Later on Monday the presentation was held with Sean Wallis and his crew taking the honours in one design from Ben Lamb and Vladimir Borstnar from Singapore. In the handicap section honours went to Brian Walsh on Cookie Monster, Alyn Stevenson on Fun 2 and Simon Grain on Make My Jay. (Wetty Gripper gives up 3rd due to being the winner of the One Design series.
All the competitors expressed immense satisfaction and thanks to the efforts of Alyn Stevenson and his volunteers at the CYC for organising and running a brilliant first regatta for this series, which now has Intercontinental status. We are all looking forward to the next one !
Article by Simon Grain
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Hugo Ottaway collected some interesting quotes from the regatta !!!
1: Herschel: ” we didn’t bother going back when OCS……. we’ll drop that one”…………Oooops – No Drops.
Part 2: Herschel: Didn’t you hear the radio…….. “we turned it off”………. mmmmm.
2: Dave Suda: why didn’t you use the new mainsail you pulled up the mast and sailed out to the race area with?…………”no battens in it”.
3:Sean Wallis: Gees I thought Hugo’s and David’s J’s had good speed………”no they don’t, their shit slow”……….. Humble winner.
4:Doug McGregor: when trying to order from ‘Hurry Curry’, handed the phone over saying “the Scots have a language problem with the Indians”. (you had to be there).
5: Ron Thompson: ” I think I’ll miss today’s racing”…… good decision, 75% of the fleet flattened by a 40+ knot squall.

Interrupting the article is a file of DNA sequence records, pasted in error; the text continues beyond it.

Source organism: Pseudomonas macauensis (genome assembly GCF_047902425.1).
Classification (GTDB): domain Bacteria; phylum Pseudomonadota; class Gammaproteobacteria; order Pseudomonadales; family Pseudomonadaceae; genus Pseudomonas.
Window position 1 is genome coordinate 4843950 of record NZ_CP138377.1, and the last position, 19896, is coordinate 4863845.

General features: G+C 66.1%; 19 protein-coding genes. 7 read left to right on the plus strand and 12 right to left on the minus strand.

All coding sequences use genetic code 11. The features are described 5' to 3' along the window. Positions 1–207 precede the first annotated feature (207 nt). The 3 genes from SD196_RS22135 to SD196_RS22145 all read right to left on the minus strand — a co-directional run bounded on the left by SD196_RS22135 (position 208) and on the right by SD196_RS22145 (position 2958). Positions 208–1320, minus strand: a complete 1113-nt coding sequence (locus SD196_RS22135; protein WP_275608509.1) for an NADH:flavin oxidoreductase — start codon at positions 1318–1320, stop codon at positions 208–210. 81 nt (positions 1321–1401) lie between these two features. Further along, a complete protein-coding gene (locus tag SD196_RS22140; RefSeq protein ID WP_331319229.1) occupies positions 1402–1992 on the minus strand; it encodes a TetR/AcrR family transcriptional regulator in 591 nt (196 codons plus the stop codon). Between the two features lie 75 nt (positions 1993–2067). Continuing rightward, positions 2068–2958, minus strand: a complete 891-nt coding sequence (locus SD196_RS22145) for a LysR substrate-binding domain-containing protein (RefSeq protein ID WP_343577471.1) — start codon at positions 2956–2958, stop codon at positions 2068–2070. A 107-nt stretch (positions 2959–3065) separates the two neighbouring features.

6: Angus McKechnie: on relationships: came home to find his new girlfriend (who had just moved in) had neatly cut up his worlds regatta tee shirts for cleaning rags………… relationship didn’t last !!!
7: Angus McKechnie: when asked to pass out the lunches…… pulled out bread sticks and fillings and began making them on the deck with 7 mins to the start……. not what was expected.
8: David Suda: when the race committee announced they may not get any racing in because they had blown up the start boat motor…….. (making no drops)…….” that’s f***ed”, (were f***ed).
9: Pete Stevens….. who proudly showed off his bow modifications……” she’s only a few kilo’s over…… that doesn’t matter…. does it ???”….. mmmmmmmmmmm.
10: Ron Thompson: “Get the spinnaker up”………………………………. crew…”NO”.
11: Ron Thompson: “Ready to tack”…………………………… crew…”NO !!….WERE TOO WET”.
12: Fitzy: “Simon needs to work on his starts”………………………….. Next race OCS.
13: Herschell: I think your car’s blowing a bit of smoke!!…..” that’s nothing! the transmissions slipping and the trailers lost its brakes”………He still had to drive home.
14: Fitzy: who cleated off the spinnaker for the run home and then went and sat on the pushput…………. boat rolled over in the next gust.